This paper analyzes how states have negotiated, distributed, and contested responsibilities within the United Nations Framework Convention on Climate Change (UNFCCC). It applies the English School (ES) theory and argues that climate responsibility constitutes an emerging primary institution of international society. Due to its rising great power status, China plays an increasingly important role in social processes in which international society defines and distributes states’ responsibilities, especially those of the great powers, now and in the future. Therefore, this paper pays particular attention to China’s contribution to the UNFCCC. Ultimately, the paper offers ES empirical observations about the relationship between primary and secondary institutions as well as the role of agency in institutional change.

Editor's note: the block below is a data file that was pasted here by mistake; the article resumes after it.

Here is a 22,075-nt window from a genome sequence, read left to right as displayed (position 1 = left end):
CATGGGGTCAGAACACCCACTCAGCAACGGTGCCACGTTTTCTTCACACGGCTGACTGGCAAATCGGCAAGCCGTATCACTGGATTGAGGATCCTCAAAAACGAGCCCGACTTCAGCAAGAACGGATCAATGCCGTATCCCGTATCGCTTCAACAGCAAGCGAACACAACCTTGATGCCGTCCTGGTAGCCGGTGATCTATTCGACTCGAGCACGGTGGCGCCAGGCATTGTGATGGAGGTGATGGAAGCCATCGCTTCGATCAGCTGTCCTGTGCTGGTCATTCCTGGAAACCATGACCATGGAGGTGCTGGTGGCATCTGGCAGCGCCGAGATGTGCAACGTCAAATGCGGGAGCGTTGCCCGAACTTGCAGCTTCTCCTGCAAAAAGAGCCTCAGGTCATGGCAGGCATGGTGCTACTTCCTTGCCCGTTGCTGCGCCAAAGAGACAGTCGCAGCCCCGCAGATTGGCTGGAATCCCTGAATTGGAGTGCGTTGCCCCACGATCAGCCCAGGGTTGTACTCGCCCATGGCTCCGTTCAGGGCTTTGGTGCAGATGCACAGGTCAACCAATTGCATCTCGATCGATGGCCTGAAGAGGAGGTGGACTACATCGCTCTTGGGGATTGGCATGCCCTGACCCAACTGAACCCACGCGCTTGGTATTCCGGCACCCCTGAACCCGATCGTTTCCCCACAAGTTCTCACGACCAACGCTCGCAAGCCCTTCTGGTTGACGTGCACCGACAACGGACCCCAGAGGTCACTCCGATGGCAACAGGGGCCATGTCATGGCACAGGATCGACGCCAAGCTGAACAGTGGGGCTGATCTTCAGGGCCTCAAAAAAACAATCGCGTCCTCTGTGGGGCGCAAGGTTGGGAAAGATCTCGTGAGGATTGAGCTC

|Journal||Journal of international organization studies|
|Publication status||Published - 2018|
|MoEC publication type||A1 Journal article-refereed|
Field of science
- International political science